The number of plays Clemson’s offense runs. Obviously, the more the better. The Tigers are averaging 82 plays per game this season and it doesn’t take a rocket genius to see that when the offense is “on” it churns out plays, chunks of yards, scores and wins.
Despite averaging 200 yards a game on the ground this is not a grind it out for four quarters offense. The number of plays, and hence more opportunities for big plays, is paramount.
To further complicate this equation, look for Spurrier to employ a ball control offense in an attempt to limit the Tigers possessions. Last season, in Columbia, the Tigers only ran 60 plays and were totally dominated. Possessions are at a premium and the chances of the Tigers duplicating their 18 offensive possessions from the North Carolina State game is 0. This further emphasises the importance of third down conversions, limiting turnovers and scoring touchdowns instead of field goals.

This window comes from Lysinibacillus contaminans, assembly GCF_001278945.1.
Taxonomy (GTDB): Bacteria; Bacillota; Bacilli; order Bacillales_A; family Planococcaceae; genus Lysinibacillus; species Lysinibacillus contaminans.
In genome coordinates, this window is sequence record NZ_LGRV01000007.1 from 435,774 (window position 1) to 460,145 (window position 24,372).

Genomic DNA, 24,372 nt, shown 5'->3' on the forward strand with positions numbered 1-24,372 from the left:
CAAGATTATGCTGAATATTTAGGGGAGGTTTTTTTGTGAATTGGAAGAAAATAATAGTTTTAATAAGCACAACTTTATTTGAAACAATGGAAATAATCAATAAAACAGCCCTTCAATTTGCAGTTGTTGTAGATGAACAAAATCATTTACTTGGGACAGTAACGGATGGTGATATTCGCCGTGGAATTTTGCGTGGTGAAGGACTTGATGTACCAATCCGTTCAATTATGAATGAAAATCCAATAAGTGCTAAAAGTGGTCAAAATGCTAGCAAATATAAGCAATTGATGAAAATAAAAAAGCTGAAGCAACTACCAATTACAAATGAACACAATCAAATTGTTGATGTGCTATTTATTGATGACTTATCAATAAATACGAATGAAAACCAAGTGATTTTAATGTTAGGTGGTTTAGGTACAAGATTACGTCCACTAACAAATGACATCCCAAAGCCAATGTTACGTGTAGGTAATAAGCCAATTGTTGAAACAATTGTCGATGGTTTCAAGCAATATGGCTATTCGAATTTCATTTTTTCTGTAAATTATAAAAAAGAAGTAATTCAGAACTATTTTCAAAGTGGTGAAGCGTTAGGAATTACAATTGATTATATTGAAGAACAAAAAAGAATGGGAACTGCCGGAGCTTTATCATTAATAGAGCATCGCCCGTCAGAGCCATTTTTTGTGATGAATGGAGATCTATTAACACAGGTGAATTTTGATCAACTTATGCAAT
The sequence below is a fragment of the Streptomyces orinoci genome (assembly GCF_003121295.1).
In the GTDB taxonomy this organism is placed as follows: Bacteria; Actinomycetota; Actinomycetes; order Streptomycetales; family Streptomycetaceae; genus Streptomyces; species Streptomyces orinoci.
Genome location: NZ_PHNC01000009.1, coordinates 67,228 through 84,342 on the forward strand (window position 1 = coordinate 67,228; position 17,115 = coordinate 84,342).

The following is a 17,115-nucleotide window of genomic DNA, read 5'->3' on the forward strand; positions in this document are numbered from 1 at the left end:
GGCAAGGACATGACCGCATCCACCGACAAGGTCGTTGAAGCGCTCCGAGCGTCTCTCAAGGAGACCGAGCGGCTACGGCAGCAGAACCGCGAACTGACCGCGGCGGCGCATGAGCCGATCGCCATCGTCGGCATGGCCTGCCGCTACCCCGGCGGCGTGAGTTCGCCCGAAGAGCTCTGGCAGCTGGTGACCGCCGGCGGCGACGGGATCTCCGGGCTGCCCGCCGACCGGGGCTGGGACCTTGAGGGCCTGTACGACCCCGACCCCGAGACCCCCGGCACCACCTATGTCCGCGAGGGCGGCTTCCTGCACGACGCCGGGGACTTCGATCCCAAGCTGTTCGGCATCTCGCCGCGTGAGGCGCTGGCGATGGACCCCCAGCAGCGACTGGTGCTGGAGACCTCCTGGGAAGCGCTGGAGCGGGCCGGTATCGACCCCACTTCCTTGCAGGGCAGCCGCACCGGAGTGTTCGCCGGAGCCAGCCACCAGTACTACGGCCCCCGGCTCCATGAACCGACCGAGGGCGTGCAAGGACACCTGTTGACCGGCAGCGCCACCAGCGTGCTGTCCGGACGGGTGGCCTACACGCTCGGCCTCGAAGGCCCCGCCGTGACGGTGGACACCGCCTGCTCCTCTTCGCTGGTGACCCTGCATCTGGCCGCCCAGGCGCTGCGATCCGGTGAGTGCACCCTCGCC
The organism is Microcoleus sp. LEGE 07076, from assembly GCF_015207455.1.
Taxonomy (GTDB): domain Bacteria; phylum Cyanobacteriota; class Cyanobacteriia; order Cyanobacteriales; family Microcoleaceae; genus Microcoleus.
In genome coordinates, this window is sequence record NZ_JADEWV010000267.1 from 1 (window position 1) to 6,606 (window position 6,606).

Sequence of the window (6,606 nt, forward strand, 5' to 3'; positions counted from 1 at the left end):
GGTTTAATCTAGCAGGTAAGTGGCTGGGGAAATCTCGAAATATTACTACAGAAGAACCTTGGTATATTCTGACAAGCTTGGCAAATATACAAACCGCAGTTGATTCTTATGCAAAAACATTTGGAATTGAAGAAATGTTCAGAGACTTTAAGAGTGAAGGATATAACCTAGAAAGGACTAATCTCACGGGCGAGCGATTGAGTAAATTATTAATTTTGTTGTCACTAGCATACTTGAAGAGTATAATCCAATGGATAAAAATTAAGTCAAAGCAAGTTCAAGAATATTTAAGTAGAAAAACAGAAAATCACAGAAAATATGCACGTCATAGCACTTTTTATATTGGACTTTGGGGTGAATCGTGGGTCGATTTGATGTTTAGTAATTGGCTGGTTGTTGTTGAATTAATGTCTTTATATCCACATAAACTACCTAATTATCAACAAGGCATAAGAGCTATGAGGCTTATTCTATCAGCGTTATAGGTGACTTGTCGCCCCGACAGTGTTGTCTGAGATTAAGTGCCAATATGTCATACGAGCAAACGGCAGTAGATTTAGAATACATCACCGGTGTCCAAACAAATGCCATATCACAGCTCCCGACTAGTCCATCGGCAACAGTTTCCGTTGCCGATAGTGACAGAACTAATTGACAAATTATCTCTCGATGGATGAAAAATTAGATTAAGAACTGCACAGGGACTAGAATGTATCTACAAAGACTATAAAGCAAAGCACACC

Run 60 plays again and the Tigers have no chance. 70 plays gives the Tigers a 50/50 chance. Every play over 70 is crucial in my estimation and improves the Tigers odds of winning.
If the Tigers hit the magic Malzahn number of 80 that tells me one of two thing has happened and both are good for Clemson. Either the game has turned into a “shootout” (both teams over 30) or the Tigers have a comfortable lead and the offense is clicking.
I’ll take either of those scenarios, if offered.
So, for the first time in my life when Saturday night rolls around I’ll be counting snaps.